Check with your healthcare provider: you and your family may need routine as well as recommended vaccinations.
Before travel, be sure you and your children are up to date on all routine immunizations according to schedules approved by the Advisory Committee on Immunization Practice (ACIP). See the schedule for adults and the schedule for infants and children. Some schedules can be accelerated for travel.
See your doctor at least 4-6 weeks before your trip to allow time for shots to take effect. If it is less than 4 weeks before you leave, you should still see your doctor. It might not be too late to get your shots or medications as well as other information about how to protect yourself from illness and injury while traveling.
The following vaccines may be recommended for your travel to The Caribbean. Discuss your travel plans and personal health with a health-care provider to determine which vaccines you will need.
- hepatitis A or immune globulin (IG).Transmission of hepatitis A virus can occur through direct person-to-person contact; through exposure to contaminated water, ice, or shellfish harvested in contaminated water; or from fruits, vegetables, or other foods that are eaten uncooked and that were contaminated during harvesting or subsequent handling.
- hepatitis B, especially if you might be exposed to blood or body fluids (for example, health-care workers), have sexual contact with the local population, or be exposed through medical treatment. hepatitis B vaccine is now recommended for all infants and for children ages 11-12 years who did not receive the series as infants.
- rabies, if you might have extensive unprotected outdoor exposure in rural areas, such as might occur during camping, hiking, or bicycling, or engaging in certain occupational activities.
- typhoid, particularly if you are visiting developing countries in this region. typhoid fever can be contracted through contaminated drinking water or food, or by eating food or drinking beverages that have been handled by a person who is infected. Large outbreaks are most often related to fecal contamination of water supplies or foods sold by street vendors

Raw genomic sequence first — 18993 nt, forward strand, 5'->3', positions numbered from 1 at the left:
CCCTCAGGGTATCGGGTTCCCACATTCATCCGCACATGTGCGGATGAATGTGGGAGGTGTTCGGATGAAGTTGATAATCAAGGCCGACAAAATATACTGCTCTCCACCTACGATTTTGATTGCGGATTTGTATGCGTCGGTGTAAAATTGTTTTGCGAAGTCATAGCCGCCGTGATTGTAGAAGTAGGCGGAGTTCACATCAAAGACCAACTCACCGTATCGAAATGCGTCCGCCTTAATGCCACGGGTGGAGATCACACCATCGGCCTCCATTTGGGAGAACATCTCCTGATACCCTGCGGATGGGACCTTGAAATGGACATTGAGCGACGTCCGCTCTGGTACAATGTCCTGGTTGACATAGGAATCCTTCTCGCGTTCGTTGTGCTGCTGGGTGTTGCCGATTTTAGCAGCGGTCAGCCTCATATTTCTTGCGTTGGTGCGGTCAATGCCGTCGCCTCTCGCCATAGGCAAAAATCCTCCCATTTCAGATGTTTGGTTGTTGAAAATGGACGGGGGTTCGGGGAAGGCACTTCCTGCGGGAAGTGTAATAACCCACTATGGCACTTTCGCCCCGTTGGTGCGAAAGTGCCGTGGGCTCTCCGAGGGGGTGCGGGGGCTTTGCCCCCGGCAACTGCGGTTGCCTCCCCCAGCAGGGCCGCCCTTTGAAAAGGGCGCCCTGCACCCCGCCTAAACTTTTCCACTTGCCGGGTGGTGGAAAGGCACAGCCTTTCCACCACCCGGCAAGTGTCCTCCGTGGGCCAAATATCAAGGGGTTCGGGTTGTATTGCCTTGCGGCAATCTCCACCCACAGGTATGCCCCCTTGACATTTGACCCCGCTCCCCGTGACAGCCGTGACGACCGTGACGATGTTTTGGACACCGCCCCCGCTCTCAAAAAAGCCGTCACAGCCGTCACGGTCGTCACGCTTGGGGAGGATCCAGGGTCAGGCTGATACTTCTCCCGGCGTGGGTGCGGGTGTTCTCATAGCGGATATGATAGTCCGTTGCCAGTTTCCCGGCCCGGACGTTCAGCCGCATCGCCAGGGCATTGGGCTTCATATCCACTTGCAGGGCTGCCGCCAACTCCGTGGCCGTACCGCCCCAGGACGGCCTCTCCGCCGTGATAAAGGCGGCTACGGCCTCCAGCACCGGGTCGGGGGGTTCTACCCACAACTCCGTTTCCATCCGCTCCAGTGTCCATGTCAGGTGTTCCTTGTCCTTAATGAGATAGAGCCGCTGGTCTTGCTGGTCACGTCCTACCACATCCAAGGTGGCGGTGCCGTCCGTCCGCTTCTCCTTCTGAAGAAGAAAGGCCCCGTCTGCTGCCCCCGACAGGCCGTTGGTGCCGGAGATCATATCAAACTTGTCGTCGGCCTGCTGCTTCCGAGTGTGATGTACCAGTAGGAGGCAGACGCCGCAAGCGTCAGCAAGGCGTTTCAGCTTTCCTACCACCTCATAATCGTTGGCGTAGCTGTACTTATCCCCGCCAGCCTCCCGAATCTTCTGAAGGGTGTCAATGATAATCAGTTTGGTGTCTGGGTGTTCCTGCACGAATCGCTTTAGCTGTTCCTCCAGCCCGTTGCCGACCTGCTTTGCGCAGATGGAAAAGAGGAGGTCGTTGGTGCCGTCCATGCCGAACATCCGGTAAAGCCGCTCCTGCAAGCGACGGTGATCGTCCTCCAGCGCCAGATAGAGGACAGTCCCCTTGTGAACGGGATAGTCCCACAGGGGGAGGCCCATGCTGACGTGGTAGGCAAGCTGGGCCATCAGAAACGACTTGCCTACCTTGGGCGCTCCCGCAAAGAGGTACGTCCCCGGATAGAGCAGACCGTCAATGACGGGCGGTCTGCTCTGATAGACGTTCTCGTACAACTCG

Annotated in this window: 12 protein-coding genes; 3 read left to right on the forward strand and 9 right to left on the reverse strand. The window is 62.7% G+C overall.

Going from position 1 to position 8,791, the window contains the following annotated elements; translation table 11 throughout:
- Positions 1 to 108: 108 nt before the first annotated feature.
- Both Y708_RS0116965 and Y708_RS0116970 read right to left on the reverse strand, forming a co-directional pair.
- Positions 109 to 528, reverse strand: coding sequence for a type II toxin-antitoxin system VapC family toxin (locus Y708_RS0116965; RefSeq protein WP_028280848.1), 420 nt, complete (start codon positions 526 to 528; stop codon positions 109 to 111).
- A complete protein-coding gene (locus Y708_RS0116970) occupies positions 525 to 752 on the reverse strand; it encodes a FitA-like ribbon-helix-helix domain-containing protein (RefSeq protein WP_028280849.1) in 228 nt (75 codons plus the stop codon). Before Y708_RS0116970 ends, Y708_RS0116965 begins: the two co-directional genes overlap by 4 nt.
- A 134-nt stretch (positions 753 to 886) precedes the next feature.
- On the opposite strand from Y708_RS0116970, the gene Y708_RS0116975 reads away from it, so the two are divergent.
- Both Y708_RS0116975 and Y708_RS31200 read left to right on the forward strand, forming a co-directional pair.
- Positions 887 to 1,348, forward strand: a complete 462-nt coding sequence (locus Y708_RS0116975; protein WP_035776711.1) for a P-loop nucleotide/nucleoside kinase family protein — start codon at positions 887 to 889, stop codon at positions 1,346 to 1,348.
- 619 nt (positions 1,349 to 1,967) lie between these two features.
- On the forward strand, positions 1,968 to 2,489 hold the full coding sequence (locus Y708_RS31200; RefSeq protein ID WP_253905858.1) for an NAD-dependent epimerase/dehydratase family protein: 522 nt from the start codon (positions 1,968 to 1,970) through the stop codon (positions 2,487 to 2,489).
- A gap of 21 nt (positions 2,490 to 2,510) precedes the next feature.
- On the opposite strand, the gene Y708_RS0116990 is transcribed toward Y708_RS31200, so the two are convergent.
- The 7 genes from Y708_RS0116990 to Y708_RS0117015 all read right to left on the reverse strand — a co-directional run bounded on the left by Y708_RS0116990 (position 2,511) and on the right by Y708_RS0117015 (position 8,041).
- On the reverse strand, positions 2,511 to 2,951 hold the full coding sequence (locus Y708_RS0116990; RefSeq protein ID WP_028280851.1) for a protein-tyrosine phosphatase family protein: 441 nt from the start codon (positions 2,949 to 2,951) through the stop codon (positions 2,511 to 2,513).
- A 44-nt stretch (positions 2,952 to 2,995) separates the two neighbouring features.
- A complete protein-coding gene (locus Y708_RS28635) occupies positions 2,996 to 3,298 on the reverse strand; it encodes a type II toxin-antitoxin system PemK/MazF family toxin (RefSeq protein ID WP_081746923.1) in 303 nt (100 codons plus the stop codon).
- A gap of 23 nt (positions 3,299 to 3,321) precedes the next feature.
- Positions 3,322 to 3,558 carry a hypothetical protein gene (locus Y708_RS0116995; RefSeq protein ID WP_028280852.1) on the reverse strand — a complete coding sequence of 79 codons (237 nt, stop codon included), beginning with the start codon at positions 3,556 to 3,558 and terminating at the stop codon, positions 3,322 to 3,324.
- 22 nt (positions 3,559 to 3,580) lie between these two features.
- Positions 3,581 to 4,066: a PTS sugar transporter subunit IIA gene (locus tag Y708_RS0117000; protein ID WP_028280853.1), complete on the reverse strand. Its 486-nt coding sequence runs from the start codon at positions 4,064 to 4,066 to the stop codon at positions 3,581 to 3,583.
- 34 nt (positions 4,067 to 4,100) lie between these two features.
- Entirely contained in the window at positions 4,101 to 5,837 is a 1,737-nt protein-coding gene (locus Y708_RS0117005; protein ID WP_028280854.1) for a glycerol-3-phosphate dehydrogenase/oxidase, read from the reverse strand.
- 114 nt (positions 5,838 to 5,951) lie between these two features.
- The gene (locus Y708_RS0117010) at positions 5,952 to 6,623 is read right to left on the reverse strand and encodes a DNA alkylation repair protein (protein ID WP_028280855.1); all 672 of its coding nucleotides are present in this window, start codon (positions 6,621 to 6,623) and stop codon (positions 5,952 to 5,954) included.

- Yellow Fever, for travelers to Trinidad and Tobago
- As needed, booster doses for tetanus-diphtheria and measles.
All travelers should take the following precautions, no matter the destination:
- When using repellent on a child, apply it to your own hands and then rub them on your child. Avoid children's eyes and mouth and use it sparingly around their ears.
- Wash your hands often with soap and water or, if hands are not visibly soiled, use a waterless, alcohol-based hand rub to remove potentially infectious materials from your skin and help prevent disease transmission.
- In developing countries, drink only bottled or boiled water, or carbonated (bubbly) drinks in cans or bottles. Avoid tap water, fountain drinks, and ice cubes. If this is not possible, learn how to make water safer to drink.
- Take your malaria prevention medication before, during, and after travel, as directed. (See your health care provider for a prescription.)
- To prevent fungal and parasitic infections, keep feet clean and dry, and do not go barefoot, even on beaches.
- Always use latex condoms to reduce the risk of HIV and other sexually transmitted diseases.
- Protect yourself from mosquito and insect bites.
- Do not eat food purchased from street vendors or food that is not well cooked to reduce risk of infection (i.e., hepatitis A and typhoid fever).
- Do not drink beverages with ice.
- Avoid dairy products, unless you know they have been pasteurized.
- Do not swim in fresh water to avoid exposure to certain water-borne diseases such as schistosomiasis.
- Do not handle animals, especially monkeys, dogs, and cats, to avoid bites and serious diseases (including rabies and plague). Consider pre-exposure rabies vaccination if you might have extensive unprotected outdoor exposure in rural areas.
- Do not share needles for tattoos, body piercing or injections to prevent infections such as HIV and hepatitis B.
After You Return Home